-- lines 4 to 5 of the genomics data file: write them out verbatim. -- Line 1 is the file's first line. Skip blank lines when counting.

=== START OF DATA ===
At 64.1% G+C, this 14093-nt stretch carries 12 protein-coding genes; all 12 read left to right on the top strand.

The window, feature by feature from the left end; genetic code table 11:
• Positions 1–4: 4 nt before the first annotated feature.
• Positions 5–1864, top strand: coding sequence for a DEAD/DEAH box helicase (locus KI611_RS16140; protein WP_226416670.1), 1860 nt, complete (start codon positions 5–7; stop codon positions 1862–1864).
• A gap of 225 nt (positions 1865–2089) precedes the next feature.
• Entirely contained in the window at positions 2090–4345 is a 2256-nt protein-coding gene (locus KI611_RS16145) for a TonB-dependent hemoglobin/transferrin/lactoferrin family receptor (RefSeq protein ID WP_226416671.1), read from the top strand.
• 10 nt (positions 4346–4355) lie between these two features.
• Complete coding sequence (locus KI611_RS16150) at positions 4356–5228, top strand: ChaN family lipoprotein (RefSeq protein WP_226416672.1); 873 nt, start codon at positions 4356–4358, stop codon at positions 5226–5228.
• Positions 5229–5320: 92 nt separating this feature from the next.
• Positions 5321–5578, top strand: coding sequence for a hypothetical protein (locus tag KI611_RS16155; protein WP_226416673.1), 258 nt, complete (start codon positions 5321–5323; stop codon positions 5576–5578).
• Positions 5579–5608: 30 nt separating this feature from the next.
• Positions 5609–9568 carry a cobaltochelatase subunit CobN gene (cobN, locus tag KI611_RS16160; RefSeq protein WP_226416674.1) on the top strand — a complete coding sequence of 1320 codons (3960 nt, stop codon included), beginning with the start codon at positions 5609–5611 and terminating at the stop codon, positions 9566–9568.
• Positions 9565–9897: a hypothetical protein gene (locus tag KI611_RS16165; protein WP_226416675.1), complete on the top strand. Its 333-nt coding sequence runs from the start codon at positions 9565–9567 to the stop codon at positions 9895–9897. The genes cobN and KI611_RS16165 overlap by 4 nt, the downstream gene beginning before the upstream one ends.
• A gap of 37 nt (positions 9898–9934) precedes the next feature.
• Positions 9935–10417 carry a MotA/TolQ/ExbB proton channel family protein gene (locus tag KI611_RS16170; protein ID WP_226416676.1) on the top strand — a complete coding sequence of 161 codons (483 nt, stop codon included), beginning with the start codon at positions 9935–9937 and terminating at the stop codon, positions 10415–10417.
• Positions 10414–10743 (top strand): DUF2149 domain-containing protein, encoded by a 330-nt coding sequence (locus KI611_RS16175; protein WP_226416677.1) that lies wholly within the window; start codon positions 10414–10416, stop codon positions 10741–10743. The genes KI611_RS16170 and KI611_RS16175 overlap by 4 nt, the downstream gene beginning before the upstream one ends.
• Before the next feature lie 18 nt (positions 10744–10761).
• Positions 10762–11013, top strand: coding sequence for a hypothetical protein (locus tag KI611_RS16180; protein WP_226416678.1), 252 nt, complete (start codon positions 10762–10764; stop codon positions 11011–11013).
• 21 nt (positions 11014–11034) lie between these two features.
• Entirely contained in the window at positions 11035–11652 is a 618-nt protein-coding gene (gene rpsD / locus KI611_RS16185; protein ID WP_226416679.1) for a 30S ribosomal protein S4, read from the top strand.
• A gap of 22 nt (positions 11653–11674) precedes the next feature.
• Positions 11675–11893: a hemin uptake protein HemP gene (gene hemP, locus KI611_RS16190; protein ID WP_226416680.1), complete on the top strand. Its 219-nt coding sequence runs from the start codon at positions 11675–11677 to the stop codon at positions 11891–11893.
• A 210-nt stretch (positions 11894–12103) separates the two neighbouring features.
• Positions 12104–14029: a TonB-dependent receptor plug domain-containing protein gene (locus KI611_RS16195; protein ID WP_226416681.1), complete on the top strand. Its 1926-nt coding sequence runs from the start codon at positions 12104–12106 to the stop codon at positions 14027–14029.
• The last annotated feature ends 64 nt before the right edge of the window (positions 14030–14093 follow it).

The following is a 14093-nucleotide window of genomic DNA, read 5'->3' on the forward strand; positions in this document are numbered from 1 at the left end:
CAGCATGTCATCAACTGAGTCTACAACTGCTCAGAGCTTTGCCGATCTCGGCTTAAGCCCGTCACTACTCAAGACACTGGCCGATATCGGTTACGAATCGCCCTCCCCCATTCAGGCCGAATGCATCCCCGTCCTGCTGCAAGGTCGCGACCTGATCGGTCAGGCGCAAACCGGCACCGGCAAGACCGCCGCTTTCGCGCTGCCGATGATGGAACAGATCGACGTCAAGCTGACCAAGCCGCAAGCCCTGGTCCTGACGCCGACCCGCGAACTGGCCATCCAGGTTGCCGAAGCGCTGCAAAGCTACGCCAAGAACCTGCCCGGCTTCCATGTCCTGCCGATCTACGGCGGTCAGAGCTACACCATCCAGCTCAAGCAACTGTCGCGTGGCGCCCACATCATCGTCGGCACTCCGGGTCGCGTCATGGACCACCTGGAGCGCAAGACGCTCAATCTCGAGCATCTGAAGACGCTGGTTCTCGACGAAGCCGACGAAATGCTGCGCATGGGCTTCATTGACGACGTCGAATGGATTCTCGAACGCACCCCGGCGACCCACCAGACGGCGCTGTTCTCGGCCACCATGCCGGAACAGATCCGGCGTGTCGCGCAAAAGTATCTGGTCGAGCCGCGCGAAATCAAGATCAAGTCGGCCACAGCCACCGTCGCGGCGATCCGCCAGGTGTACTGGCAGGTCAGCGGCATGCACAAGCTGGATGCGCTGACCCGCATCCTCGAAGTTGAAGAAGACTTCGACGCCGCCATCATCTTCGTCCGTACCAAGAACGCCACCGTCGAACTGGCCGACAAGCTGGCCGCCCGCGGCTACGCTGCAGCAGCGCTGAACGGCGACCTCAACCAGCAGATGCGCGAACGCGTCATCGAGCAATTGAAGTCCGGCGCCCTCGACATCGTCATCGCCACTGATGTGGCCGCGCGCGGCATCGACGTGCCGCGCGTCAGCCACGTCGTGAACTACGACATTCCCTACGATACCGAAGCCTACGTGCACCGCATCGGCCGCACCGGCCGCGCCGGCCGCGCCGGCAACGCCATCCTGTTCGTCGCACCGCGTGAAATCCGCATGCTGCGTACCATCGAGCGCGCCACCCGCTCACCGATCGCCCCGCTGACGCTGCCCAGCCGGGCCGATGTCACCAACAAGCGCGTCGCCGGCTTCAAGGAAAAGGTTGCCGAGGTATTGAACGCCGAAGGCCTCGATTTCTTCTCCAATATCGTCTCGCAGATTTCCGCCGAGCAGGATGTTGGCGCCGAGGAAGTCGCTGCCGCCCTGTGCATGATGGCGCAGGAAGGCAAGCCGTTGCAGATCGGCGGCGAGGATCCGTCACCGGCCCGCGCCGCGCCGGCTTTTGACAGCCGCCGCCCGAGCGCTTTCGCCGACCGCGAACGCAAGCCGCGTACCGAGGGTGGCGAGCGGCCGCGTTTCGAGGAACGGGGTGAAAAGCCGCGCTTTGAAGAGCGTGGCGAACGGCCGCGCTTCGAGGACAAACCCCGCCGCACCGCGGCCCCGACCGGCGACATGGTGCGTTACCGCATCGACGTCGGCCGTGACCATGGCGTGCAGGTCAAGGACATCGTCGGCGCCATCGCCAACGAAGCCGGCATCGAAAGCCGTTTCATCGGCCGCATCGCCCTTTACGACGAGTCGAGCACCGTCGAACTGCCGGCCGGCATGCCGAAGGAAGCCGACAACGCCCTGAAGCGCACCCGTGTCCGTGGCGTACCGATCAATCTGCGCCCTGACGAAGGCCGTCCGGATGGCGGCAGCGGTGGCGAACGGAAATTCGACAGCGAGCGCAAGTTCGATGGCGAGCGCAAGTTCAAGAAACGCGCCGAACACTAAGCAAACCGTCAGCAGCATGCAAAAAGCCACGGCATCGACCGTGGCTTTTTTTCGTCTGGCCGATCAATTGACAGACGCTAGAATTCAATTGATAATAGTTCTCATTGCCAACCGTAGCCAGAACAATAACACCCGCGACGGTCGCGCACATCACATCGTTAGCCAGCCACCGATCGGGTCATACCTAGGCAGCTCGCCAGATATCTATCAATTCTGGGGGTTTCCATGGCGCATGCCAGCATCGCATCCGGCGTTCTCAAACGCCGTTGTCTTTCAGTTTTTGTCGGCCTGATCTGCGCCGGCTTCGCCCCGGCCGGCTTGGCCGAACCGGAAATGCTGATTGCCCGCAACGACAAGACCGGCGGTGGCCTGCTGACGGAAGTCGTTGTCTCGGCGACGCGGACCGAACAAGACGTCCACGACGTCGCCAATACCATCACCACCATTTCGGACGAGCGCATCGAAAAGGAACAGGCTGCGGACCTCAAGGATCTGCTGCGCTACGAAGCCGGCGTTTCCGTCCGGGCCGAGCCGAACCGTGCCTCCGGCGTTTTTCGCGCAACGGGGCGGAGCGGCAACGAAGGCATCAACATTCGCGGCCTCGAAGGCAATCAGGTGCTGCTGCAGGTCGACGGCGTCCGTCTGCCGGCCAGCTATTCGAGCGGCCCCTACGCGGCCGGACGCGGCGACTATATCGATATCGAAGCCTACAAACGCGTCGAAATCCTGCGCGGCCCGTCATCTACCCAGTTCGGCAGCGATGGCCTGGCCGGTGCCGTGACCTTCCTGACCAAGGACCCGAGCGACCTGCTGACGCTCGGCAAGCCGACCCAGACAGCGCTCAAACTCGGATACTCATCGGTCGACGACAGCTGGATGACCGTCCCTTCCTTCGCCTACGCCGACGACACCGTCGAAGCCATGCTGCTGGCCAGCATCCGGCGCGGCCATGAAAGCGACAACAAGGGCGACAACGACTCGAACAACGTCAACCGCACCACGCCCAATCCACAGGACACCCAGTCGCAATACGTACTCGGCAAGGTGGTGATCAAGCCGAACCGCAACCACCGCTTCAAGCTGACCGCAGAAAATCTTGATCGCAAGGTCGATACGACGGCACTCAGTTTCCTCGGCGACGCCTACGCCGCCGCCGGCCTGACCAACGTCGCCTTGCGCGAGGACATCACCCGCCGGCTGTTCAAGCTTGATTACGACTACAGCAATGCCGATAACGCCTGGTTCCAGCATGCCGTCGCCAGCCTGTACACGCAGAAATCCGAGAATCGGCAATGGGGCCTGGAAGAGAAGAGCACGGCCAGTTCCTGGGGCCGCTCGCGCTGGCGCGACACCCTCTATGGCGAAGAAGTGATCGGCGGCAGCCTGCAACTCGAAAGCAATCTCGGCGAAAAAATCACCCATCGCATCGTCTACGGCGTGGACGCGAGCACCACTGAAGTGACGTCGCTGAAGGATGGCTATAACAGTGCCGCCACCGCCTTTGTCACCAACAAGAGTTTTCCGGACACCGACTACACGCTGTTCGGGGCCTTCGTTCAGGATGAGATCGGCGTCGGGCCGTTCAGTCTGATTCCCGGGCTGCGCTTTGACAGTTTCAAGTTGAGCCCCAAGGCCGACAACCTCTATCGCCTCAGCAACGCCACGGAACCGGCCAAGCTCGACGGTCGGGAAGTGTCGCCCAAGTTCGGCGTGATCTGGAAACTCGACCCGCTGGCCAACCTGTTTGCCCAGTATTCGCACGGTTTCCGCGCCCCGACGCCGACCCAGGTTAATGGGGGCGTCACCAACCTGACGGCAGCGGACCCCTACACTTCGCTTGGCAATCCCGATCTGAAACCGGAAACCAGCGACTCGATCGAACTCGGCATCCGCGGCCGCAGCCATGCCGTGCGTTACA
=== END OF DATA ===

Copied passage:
• Positions 5–1864, top strand: coding sequence for a DEAD/DEAH box helicase (locus KI611_RS16140; protein WP_226416670.1), 1860 nt, complete (start codon positions 5–7; stop codon positions 1862–1864).
• A gap of 225 nt (positions 1865–2089) precedes the next feature.